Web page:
Stroke Rehabilitation

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Stroke is one of the leading causes of death and disability in US. While modern Western medicine is excellent in providing effective emergency treatment for sufferers, it has little to offer stroke victims in terms of long-term recuperative treatment. Much research in China has proven that acupuncture and Traditional Chinese Medicine can effectively treat many sequelae of stroke, and have been built into the standard stroke treatment protocols.

The understanding of stroke in China is dated as early as 2,500 years ago. A definition of stroke can be found in the classic medical book named Huangdi Neijing, also known as Yellow Emperor’s Inner Canon, one of the earliest medical texts in the world and the foundation of the theory of Chinese Medicine and acupuncture. This ancient medical text had already recorded its etiology, symptoms and treatment. It described stroke related symptoms such as hemiplegia (paralysis of one side of the body), difficulty with speech, and facial distortion.

In ancient China, stroke was referred to as “Zhong Feng,” which literally translated means “wind stroke”. It is characterized by abrupt onset with pathological changes varying quickly like the wind, from which the term “wind stroke” comes.

The term Wind-stroke in Chinese medicine corresponds to four possible Western medical conditions: • Cerebral hemorrhage • Cerebral thrombosis • Cerebral embolism • Spasm of a cerebral vessel

Acupuncture is an ancient healing art that has been practiced for thousands of years, and throughout the history of Chinese medicine, many experienced physicians have recorded their valuable clinical experiences regarding stroke. Numerous texts recorded treatments, from immediate relief of acute symptoms of stroke to resuscitation due to acupuncture treatment of stroke and its sequelae.

Today, in contemporary hospitals in China, acupuncture is one of the first options for post-stroke rehabilitation patients once they are stable.

With the emergence of functional MRI, we are learning more about acupuncture’s ability to increase neural activity within different locations in the brain using different acupuncture points and can now direct our treatments to the areas of the brain that were damaged by a cerebral vascular accident and areas of the brain that are thought to be impaired based on clinical findings.The best example of the popularity of acupuncture treatment for post-stroke patients can be seen at Tianjin University of Traditional Chinese Medicine. There, hundreds of post-stroke patients are treated daily with great success.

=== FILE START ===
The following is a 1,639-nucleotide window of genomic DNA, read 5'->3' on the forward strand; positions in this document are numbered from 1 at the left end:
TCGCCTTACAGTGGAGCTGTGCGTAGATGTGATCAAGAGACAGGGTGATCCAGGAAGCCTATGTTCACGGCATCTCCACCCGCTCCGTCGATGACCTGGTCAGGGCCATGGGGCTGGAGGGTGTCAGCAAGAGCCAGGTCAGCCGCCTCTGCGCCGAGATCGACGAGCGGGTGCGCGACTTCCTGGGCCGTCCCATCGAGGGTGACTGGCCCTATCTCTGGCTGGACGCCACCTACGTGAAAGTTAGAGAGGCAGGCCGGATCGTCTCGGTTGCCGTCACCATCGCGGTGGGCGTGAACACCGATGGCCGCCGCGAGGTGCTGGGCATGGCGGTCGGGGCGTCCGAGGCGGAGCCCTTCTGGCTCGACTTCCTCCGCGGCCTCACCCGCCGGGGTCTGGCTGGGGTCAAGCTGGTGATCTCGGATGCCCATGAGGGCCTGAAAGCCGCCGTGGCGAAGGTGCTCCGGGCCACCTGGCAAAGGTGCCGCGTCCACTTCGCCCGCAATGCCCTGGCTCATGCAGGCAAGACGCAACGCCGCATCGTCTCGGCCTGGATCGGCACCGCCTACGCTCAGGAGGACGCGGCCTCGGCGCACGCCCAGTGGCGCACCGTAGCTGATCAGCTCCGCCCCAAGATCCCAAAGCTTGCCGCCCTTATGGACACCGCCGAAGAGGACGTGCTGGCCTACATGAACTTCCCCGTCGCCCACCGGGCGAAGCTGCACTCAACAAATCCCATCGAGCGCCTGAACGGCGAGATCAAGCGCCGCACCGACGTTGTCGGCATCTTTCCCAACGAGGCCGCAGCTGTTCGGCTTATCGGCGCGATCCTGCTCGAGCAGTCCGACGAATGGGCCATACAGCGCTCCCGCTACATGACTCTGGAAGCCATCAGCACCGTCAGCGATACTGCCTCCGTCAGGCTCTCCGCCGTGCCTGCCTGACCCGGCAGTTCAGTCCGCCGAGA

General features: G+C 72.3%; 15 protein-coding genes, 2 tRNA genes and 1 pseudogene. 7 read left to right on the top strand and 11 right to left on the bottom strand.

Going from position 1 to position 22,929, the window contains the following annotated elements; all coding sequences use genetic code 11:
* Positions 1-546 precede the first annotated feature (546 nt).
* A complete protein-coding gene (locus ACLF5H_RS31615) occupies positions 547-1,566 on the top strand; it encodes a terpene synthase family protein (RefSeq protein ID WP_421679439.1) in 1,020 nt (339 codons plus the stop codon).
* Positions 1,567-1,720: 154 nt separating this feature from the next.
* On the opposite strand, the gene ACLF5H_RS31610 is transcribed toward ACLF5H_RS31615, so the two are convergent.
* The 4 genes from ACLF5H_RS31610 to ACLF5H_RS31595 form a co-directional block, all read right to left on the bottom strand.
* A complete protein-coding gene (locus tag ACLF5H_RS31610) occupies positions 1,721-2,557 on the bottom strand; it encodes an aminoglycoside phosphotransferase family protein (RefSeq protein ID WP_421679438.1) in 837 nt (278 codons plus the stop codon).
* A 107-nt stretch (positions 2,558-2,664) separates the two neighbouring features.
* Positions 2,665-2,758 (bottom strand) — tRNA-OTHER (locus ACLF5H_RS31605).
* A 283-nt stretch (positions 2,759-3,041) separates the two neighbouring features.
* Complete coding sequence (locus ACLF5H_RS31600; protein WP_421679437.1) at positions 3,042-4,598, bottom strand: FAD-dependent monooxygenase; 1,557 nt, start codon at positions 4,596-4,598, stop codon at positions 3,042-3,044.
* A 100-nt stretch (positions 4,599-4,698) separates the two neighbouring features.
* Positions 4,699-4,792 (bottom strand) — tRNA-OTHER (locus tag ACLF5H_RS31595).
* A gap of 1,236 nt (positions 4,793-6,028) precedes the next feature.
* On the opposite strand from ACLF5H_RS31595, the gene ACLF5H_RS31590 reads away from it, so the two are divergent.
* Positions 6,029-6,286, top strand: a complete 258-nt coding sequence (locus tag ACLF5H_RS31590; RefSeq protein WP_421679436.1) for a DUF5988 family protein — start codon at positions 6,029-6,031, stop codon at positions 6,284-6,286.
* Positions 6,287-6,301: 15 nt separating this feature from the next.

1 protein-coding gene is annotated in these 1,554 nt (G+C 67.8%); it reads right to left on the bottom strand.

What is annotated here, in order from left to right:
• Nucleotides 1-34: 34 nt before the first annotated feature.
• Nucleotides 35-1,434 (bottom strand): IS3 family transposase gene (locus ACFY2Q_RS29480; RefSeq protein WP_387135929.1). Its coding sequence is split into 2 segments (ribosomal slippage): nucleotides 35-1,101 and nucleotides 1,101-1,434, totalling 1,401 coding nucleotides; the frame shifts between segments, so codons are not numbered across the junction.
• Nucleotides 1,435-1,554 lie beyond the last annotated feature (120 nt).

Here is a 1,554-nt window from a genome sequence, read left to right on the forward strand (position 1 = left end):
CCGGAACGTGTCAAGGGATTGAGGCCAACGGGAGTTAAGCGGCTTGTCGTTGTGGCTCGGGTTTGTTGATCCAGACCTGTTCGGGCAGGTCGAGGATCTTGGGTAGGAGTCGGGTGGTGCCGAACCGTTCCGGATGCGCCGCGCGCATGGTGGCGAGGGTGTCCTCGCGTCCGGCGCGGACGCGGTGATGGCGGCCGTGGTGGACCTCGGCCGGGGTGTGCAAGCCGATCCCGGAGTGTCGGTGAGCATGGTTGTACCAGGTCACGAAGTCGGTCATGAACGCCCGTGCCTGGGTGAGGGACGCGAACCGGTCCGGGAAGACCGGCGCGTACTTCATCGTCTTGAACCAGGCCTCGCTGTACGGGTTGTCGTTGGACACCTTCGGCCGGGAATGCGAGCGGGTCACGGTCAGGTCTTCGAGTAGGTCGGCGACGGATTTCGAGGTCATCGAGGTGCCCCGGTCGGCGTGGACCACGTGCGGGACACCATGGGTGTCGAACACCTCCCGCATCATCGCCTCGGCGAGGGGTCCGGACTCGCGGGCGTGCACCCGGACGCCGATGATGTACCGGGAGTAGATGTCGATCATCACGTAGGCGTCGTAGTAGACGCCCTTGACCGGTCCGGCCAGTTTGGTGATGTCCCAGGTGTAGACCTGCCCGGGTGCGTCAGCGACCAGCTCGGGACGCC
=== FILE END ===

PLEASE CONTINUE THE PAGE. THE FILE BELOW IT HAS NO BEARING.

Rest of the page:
Many studies involving thousands of stroke patients have been published in China demonstrating that acupuncture can help by promoting vessel dilation[1], cerebral collateral circulation reestablishment[2], fibrinolytic activity[3], dissolving blood clots and blood reabsorption[4].

Acupuncture therapy for stroke-caused conditions such as paralysis, difficulty with speech and swallow, and facial distortion is commonly used in China. Many symptoms seen among stroke survivors that can be helped by acupuncture treatment, proved by clinical research, are listed below:

• Post-stroke Depression[5] • Dysphagia[6] • Aphasia[7] • Ataxia[8] • Muscular tension[9] • Insomnia[10] • Hypertension[11] • Urinary incontinence[12] • Constipation[13] • Pain management[14]

In China and Japan, an acupuncturist is likely to start therapy as soon as possible after a stroke. For ischemic stroke, treatment 3 hours after anticoagulation therapy is recommended as a standard protocol in China. Research found that early involvement of acupuncture treatment produces the best results. For ischemic type, results are best if acupuncture treatment start within 15 days. [15] For cerebral hemorrhage type, treatment 2 weeks after the stroke is recommended if intracerebral hemorrhage (ICH) volume is <30mL. If hemorrhage is >30mL, acupuncture is used after the surgery is stabilized.[15]

Acupuncture is done on a daily basis in China. The majority of acupuncturists with experience in treating stroke believe treatment 2-3 times a week is optimal.